Saturday, July 20, 2013

Living (Surviving?) in a Post Trayvon World

My sons are not expendable
Thanks to George Zimmerman, a man whose toy cop zeal initiated a chain of events that led to him shooting dead Trayvon Martin, my unborn son gets to be birthed in a country where the life of a dog seems to have greater value than that of an African American boy. (People go to jail for running a dog fighting business.)
               As a result of the literal interpretation of Stand Your Ground statutes in Florida and other states, the eight-year-old kid I regularly mentor has to grow up learning early- and mid-20th century post-slavery survival techniques, in addition to reading and writing and arithmetic.
               Because of those statutes, combined with Right to Carry gun laws, my young adult son gets to raise his own kids with the possibility that someone who looks like him can be bullied, then gunned down for no reasons other than the color of his skin, being in the wrong place, and/or having an uppity attitude – just like 100 years ago.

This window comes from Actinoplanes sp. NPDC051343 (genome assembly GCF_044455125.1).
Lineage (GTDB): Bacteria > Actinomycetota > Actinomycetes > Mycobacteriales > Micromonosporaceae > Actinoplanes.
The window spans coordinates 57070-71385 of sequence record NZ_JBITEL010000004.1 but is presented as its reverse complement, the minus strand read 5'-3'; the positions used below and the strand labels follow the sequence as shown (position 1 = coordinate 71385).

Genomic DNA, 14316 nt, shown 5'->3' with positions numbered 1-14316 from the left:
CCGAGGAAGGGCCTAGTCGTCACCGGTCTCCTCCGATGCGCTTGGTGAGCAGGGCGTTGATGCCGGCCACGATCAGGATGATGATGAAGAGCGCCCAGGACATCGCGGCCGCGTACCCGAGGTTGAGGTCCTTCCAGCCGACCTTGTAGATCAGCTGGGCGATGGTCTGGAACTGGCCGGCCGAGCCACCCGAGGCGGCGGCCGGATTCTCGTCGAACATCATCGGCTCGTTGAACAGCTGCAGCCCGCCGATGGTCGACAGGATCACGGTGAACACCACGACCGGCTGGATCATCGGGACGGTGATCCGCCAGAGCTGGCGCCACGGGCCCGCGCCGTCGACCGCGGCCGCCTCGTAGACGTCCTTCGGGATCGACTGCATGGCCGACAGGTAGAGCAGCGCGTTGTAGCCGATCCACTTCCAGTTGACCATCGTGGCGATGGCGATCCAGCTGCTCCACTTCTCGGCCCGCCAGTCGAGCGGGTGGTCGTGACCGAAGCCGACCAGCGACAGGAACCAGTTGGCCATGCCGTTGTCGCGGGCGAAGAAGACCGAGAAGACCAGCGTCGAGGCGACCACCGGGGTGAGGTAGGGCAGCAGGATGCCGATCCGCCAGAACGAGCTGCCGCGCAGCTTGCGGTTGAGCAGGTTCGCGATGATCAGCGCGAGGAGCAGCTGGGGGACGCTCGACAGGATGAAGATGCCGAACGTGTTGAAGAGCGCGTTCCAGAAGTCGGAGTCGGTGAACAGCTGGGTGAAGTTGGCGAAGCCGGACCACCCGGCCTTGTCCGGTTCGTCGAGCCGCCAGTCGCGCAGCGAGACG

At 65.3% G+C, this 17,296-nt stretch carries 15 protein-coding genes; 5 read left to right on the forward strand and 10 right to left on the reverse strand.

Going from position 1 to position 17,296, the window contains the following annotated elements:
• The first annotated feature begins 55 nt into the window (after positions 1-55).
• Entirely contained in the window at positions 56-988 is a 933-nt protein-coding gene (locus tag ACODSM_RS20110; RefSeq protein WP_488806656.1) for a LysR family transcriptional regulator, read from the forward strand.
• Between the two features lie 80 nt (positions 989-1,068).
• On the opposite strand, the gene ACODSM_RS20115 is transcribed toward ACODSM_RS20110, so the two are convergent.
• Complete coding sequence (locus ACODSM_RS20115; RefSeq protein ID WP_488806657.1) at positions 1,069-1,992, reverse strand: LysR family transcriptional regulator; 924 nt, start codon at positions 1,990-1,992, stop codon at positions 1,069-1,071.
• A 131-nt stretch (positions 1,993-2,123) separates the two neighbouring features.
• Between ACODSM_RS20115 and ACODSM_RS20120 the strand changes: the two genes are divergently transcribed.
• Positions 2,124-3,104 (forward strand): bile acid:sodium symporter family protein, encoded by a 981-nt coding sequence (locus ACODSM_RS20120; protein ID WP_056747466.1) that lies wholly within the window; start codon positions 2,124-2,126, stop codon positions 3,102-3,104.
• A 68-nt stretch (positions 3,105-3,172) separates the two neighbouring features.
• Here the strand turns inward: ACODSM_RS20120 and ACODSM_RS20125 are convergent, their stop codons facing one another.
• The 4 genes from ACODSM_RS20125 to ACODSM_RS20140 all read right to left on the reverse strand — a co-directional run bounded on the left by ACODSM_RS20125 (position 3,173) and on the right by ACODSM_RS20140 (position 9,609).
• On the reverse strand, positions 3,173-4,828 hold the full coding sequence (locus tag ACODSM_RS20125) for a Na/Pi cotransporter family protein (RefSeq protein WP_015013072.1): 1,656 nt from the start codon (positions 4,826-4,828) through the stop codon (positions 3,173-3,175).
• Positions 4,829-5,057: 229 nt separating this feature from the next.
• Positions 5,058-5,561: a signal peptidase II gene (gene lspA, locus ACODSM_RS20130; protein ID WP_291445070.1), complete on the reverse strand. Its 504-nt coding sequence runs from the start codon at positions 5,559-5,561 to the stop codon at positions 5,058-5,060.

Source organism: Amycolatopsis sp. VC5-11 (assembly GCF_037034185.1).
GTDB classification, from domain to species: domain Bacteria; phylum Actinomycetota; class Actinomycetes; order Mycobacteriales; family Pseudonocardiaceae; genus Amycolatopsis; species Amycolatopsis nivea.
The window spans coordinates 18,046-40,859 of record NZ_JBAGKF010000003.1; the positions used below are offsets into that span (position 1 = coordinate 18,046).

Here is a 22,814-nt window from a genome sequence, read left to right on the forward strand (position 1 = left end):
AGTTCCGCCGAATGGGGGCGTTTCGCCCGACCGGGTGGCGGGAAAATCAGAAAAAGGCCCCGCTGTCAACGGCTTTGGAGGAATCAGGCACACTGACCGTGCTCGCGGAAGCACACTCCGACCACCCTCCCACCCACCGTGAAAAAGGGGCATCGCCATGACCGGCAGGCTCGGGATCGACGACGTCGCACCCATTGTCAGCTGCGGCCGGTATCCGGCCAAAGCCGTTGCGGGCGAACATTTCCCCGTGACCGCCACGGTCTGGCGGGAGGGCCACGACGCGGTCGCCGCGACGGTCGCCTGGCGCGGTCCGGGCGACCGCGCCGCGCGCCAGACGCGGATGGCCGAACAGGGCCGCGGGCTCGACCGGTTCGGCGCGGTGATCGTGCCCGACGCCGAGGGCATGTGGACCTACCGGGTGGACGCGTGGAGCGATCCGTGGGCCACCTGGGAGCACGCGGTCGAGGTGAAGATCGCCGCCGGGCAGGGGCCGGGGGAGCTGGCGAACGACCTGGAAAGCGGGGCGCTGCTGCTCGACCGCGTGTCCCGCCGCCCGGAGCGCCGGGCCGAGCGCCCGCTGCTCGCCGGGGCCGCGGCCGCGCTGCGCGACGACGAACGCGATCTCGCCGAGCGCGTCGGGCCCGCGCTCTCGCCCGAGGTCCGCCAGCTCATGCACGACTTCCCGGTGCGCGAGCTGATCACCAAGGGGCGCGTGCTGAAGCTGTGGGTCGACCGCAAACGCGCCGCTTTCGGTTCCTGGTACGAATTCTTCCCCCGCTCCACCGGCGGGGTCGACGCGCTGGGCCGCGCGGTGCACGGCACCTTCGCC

As for me, I get to grow old knowing my sons are considered by a lot of people as largely expendable. That they can be gunned down out of someone’s fear of their black skin or in anger – and our court system just might not hold anyone accountable, shrug its collective shoulders and point to the letter of the law.
               Admittedly, there has been significant progress in some quarters as it relates to racism at the individual level. Yet young African American males still remain the pariah of a nation that regularly exports values like liberty and justice for all around the world but systematically curbs and in some cases ignores those same rights on our own soil.
               People claim incidents like what happened to Trayvon Martin are ‘complicated’ and ‘tragic’ and insist ‘race played no factor.’ Yet this historically familiar scenario plays out time and again for African Americans on the wrong side of a gun. Or not too long ago, a noose.
Trayvon Martin vigil at Sojourner Truth monument